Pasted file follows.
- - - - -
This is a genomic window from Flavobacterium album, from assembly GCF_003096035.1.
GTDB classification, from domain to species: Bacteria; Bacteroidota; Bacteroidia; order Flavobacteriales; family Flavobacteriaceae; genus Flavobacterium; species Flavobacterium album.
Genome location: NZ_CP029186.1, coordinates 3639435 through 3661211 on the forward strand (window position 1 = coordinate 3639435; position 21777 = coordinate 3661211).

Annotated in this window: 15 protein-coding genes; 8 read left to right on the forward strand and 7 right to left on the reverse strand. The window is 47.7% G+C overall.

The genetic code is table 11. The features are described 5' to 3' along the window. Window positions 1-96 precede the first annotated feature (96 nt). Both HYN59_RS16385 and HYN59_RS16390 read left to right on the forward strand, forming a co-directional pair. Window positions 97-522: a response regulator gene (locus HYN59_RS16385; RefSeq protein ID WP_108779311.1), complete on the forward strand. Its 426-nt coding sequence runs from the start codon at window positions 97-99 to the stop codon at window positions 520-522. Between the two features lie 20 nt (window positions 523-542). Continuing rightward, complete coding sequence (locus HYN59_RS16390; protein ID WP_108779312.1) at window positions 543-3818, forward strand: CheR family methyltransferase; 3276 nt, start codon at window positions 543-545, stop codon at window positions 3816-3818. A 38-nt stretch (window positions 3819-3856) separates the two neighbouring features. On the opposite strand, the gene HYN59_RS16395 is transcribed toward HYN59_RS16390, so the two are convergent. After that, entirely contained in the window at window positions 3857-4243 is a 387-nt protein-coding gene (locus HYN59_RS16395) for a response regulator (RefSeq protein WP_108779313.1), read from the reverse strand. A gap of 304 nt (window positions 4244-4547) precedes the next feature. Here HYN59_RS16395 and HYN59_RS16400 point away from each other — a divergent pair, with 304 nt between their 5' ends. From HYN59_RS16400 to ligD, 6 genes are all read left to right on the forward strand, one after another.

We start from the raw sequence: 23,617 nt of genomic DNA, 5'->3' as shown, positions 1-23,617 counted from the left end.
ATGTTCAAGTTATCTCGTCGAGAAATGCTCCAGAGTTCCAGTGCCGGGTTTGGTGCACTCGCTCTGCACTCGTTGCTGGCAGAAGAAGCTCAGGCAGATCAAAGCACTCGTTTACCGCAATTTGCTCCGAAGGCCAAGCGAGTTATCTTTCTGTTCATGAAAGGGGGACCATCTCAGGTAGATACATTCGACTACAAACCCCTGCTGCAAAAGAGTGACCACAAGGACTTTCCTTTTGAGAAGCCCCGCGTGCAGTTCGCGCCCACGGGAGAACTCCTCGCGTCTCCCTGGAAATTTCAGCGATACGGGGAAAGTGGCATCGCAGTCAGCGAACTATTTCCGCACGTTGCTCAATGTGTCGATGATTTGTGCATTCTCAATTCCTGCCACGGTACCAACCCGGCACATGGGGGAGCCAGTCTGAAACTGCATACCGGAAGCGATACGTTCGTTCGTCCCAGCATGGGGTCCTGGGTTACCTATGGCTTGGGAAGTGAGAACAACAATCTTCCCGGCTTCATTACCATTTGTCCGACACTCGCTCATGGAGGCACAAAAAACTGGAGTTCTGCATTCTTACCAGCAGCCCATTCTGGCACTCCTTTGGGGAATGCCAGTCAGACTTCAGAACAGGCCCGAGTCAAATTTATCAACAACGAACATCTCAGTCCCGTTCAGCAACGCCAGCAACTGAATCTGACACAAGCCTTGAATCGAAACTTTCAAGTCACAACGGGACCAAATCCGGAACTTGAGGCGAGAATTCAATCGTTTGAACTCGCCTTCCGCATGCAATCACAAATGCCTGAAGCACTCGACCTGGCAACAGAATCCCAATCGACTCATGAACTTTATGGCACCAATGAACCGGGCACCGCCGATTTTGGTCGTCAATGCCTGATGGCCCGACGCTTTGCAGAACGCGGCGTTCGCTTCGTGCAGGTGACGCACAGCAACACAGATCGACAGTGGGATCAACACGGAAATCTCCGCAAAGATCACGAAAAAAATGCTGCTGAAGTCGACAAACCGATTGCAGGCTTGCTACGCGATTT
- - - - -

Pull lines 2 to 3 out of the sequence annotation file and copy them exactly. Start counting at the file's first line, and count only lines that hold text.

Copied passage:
GTDB classification, from domain to species: Bacteria; Bacteroidota; Bacteroidia; order Flavobacteriales; family Flavobacteriaceae; genus Flavobacterium; species Flavobacterium album.
Genome location: NZ_CP029186.1, coordinates 3639435 through 3661211 on the forward strand (window position 1 = coordinate 3639435; position 21777 = coordinate 3661211).